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I'm trying to create a socket to connect to a server using TCP. Whenever my code gets to the call to connect, I get an error "Socket operation on non-socket".

Here's the part of my code opening the socket:

struct sockaddr_in address;
int sockFD;
bool connOpen;


if(sockFD == -1) {

memset(&address, 0, sizeof(address));

address.sin_family = AF_INET;
address.sin_port = htons(port);

if(inet_pton(AF_INET, addrStr.c_str(), &(address.sin_addr)) <= 0) {

int res = connect(sockFD, (struct sockaddr*) (&address), sizeof(address));

if(res == -1) {
} else {
    connOpen = true;

Regardless of the server I try to connect to (addrStr and port), my program always terminates with:

connect: Socket operation on non-socket

I'm not getting an error creating the socket, only on the connect call. What am I doing wrong here?

share|improve this question
Something tells me that this is not the code that is failing, and that you are actually overflowing some variable somewhere. Print the value of sockFD right after the socket() call and right before the connect() call, and check if the number is the same. If the number changes, you have a buffer overflow somewhere in between the two. – Juliano Feb 12 '11 at 4:03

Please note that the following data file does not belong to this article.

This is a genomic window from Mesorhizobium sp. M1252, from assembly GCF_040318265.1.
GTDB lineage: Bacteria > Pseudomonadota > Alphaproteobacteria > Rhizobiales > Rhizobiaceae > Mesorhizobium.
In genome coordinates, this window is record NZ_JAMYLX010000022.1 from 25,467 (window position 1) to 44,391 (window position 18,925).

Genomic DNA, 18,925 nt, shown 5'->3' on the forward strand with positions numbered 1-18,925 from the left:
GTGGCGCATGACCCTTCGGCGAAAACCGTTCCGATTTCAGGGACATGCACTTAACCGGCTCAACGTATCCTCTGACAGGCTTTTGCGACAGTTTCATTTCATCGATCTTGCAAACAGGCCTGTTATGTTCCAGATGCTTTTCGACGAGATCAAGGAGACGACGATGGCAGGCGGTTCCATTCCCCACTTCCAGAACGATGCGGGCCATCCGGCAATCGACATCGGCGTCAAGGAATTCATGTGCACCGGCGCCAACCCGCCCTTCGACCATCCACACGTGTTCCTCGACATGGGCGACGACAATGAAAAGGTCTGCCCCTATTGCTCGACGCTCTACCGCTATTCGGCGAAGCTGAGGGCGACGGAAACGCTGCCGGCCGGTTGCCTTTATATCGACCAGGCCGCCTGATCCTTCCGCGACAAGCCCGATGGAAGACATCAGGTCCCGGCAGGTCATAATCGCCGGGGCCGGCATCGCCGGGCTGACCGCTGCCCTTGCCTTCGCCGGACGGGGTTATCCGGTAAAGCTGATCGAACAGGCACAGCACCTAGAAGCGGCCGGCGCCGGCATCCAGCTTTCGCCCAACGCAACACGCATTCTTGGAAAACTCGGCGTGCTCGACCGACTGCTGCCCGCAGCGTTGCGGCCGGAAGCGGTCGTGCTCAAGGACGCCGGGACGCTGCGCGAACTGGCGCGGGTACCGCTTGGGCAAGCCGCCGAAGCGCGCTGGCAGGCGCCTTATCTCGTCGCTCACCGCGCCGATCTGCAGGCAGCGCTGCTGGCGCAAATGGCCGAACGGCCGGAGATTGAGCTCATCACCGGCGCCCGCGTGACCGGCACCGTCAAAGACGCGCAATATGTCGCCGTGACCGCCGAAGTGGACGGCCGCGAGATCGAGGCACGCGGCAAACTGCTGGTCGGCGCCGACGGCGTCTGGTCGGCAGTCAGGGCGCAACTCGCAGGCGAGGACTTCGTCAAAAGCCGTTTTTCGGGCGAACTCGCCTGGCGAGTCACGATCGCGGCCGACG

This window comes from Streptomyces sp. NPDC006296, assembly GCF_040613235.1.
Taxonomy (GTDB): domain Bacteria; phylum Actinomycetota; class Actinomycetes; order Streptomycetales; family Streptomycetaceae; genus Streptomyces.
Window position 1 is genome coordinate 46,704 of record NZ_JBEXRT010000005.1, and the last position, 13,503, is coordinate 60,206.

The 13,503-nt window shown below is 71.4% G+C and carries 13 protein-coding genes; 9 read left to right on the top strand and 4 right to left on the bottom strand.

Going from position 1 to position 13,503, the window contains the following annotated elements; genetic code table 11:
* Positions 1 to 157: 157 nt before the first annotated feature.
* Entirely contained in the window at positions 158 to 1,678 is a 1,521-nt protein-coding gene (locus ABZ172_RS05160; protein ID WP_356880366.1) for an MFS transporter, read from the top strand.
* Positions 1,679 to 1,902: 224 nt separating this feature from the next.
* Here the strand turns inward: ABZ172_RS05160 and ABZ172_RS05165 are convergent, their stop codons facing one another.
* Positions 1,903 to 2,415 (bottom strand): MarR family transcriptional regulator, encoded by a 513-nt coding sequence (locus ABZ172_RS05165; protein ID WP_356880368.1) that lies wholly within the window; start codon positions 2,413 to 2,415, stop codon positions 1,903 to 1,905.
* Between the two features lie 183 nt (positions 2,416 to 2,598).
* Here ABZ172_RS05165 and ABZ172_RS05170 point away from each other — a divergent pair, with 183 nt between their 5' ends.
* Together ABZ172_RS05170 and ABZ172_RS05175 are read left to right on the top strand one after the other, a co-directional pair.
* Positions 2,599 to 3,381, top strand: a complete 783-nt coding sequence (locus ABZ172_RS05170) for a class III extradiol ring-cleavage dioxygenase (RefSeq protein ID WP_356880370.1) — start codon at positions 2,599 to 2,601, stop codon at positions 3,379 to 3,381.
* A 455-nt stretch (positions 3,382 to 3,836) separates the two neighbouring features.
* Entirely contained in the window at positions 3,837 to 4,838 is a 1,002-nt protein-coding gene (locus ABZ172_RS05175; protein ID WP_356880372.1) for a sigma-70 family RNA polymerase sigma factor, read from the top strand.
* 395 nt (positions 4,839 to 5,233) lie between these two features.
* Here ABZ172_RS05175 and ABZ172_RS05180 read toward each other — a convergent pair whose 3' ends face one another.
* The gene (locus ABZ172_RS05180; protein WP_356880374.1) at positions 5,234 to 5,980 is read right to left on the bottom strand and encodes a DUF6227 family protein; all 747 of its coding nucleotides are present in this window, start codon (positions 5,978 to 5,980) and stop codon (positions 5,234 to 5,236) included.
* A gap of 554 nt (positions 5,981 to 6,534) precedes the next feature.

@Juliano That does appear to be the case, socket() is called in the constructor of the class and connect() is called in another method. The value of sockFD changes from 3 to 0 for no apparent reason between the end of the constructor and the method call, which is immediately after the constructor. sockFd is an instance variable; so, there's no reason for it to be changing to 0. – Dave Feb 12 '11 at 4:28
OK, I fixed it. For some reason sockFD = socket(PF_INET, SOCK_STREAM, IPPROTO_TCP); didn't work in the constructor. Moving that to another method and calling that from the constructor works. I still have absolutely no clue why that is the case. – Dave Feb 12 '11 at 4:39
are you sure that your constructor doesnt have a sockFD line? if it did, then the local version would be assigned [and would disappear once the constructor returns] – Foo Bah Feb 12 '11 at 4:57
@Dave, as Juliano have said, you probably have a buffer overflow somewhere. It may "work" now, but if the overflow isn't fixed, it may very well break something else. Your code should work properly wherever you put it. Did you post exact code, with nothing omitted in between, all in one method? – Sergey Tachenov Feb 12 '11 at 6:50

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